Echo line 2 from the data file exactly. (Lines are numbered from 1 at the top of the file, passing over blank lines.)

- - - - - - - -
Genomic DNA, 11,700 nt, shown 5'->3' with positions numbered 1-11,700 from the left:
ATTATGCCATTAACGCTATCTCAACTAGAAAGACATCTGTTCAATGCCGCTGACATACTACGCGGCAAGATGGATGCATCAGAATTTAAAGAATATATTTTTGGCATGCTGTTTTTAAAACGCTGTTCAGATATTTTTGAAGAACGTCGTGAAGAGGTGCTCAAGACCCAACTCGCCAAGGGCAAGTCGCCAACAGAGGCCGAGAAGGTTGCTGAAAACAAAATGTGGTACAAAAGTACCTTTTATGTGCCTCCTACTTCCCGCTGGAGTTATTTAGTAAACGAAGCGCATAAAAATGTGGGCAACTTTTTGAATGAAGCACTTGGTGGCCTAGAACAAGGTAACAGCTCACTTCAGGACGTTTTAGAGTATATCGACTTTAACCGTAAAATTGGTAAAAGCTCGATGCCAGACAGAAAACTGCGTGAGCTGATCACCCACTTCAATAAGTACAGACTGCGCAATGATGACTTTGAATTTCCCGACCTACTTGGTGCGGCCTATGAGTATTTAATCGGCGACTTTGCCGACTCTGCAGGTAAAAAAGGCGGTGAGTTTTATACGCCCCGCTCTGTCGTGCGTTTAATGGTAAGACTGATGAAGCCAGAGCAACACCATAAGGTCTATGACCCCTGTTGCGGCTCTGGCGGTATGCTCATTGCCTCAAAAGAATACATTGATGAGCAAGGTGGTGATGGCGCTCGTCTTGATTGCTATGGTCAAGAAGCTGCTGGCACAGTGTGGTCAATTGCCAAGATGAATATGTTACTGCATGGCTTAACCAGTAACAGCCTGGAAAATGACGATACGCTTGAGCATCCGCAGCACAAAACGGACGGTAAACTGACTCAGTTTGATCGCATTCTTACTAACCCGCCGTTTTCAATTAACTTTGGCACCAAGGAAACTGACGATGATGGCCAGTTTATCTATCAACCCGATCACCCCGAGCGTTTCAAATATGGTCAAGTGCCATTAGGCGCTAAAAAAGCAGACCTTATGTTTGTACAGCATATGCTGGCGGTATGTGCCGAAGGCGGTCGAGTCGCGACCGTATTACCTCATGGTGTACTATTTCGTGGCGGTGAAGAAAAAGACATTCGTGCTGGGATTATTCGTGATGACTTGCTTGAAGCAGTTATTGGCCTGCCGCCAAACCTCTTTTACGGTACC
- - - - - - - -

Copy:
ATTATGCCATTAACGCTATCTCAACTAGAAAGACATCTGTTCAATGCCGCTGACATACTACGCGGCAAGATGGATGCATCAGAATTTAAAGAATATATTTTTGGCATGCTGTTTTTAAAACGCTGTTCAGATATTTTTGAAGAACGTCGTGAAGAGGTGCTCAAGACCCAACTCGCCAAGGGCAAGTCGCCAACAGAGGCCGAGAAGGTTGCTGAAAACAAAATGTGGTACAAAAGTACCTTTTATGTGCCTCCTACTTCCCGCTGGAGTTATTTAGTAAACGAAGCGCATAAAAATGTGGGCAACTTTTTGAATGAAGCACTTGGTGGCCTAGAACAAGGTAACAGCTCACTTCAGGACGTTTTAGAGTATATCGACTTTAACCGTAAAATTGGTAAAAGCTCGATGCCAGACAGAAAACTGCGTGAGCTGATCACCCACTTCAATAAGTACAGACTGCGCAATGATGACTTTGAATTTCCCGACCTACTTGGTGCGGCCTATGAGTATTTAATCGGCGACTTTGCCGACTCTGCAGGTAAAAAAGGCGGTGAGTTTTATACGCCCCGCTCTGTCGTGCGTTTAATGGTAAGACTGATGAAGCCAGAGCAACACCATAAGGTCTATGACCCCTGTTGCGGCTCTGGCGGTATGCTCATTGCCTCAAAAGAATACATTGATGAGCAAGGTGGTGATGGCGCTCGTCTTGATTGCTATGGTCAAGAAGCTGCTGGCACAGTGTGGTCAATTGCCAAGATGAATATGTTACTGCATGGCTTAACCAGTAACAGCCTGGAAAATGACGATACGCTTGAGCATCCGCAGCACAAAACGGACGGTAAACTGACTCAGTTTGATCGCATTCTTACTAACCCGCCGTTTTCAATTAACTTTGGCACCAAGGAAACTGACGATGATGGCCAGTTTATCTATCAACCCGATCACCCCGAGCGTTTCAAATATGGTCAAGTGCCATTAGGCGCTAAAAAAGCAGACCTTATGTTTGTACAGCATATGCTGGCGGTATGTGCCGAAGGCGGTCGAGTCGCGACCGTATTACCTCATGGTGTACTATTTCGTGGCGGTGAAGAAAAAGACATTCGTGCTGGGATTATTCGTGATGACTTGCTTGAAGCAGTTATTGGCCTGCCGCCAAACCTCTTTTACGGTACC